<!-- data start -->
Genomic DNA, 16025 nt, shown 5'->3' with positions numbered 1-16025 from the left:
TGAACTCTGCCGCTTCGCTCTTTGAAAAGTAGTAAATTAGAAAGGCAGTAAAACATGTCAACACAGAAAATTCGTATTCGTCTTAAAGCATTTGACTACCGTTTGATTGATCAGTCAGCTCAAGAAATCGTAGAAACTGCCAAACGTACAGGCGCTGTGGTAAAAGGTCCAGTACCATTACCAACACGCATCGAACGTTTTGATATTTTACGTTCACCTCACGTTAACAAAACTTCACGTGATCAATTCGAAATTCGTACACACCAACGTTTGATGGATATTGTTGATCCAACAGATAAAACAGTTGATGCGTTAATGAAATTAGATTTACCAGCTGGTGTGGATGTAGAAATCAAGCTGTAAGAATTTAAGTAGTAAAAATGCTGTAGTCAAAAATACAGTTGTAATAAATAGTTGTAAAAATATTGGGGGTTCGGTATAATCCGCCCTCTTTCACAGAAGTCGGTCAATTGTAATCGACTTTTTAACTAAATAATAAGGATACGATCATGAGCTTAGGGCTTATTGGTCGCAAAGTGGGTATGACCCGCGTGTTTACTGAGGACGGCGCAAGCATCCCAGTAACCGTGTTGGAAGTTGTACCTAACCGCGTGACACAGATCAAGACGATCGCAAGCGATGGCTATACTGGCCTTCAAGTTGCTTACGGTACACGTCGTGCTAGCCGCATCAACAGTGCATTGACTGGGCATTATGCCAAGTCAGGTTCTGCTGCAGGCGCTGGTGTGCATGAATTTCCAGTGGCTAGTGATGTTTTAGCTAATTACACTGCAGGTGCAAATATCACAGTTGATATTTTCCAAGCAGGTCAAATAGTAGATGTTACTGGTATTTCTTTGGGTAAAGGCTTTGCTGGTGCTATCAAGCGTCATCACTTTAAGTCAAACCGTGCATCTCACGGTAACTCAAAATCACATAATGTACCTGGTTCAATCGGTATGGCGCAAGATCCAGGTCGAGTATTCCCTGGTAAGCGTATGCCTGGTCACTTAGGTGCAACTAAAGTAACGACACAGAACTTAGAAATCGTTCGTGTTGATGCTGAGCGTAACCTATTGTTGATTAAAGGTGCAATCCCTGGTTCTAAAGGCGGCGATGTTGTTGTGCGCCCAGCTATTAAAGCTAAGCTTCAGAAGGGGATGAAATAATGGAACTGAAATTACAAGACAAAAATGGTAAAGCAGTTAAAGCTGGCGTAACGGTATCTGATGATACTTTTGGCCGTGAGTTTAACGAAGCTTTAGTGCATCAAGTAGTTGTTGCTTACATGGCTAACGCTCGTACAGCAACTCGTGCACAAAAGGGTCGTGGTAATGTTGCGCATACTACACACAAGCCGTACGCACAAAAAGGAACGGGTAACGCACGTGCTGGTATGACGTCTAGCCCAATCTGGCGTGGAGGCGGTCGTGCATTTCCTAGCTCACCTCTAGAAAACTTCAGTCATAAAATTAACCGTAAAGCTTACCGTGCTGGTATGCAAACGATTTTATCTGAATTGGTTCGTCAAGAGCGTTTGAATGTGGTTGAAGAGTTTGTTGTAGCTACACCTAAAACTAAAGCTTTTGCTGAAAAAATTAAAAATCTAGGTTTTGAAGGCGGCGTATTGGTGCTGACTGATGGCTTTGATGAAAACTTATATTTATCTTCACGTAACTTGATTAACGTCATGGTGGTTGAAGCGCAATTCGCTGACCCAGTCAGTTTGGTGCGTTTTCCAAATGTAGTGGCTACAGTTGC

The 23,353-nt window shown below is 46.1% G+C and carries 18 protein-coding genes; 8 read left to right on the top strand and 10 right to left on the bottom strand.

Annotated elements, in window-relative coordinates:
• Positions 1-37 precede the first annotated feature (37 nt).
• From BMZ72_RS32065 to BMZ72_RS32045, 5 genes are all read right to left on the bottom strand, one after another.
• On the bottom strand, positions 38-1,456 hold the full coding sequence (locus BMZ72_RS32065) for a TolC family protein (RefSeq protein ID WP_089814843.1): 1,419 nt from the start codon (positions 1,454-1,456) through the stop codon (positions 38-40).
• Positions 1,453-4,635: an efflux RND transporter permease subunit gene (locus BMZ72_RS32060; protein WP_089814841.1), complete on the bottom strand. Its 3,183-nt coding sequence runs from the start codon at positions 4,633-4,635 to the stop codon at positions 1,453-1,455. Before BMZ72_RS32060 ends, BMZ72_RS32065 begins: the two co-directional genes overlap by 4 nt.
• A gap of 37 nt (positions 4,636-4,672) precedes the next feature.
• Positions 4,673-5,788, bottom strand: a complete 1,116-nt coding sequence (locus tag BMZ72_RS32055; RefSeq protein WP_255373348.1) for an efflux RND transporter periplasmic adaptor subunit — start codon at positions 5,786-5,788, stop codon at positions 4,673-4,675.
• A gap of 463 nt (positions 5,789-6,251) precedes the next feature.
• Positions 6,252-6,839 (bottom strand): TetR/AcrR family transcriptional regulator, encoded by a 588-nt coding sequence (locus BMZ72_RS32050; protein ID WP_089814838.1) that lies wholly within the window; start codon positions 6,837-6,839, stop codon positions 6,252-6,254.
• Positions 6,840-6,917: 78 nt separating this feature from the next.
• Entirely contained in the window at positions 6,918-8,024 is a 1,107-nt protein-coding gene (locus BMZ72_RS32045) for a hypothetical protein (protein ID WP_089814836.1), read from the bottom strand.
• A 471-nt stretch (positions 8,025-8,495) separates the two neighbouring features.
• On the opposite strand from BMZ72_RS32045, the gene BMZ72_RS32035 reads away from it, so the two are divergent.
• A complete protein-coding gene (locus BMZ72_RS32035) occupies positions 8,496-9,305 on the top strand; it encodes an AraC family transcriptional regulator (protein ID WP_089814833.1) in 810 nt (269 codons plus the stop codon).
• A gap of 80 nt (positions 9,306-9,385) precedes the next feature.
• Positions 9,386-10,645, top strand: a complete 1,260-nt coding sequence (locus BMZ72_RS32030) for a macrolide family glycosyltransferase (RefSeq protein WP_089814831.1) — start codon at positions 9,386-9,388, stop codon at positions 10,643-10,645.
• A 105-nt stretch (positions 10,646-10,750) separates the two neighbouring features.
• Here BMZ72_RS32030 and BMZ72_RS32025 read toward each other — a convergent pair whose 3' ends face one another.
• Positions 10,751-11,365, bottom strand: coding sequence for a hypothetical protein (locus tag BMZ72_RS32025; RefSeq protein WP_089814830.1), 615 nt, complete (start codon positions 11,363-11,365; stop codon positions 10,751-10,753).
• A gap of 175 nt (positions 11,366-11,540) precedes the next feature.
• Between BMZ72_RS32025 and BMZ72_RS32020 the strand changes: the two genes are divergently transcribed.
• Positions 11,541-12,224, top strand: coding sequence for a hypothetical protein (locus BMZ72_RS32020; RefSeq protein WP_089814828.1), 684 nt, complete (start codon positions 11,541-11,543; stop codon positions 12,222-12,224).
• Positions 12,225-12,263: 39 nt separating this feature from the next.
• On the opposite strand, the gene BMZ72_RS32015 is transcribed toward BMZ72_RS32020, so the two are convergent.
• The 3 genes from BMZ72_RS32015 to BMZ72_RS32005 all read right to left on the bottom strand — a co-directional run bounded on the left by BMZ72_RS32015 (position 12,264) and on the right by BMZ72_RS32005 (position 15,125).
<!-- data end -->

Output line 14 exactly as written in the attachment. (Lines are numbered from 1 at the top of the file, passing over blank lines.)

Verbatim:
• Entirely contained in the window at positions 6,918-8,024 is a 1,107-nt protein-coding gene (locus BMZ72_RS32045) for a hypothetical protein (protein ID WP_089814836.1), read from the bottom strand.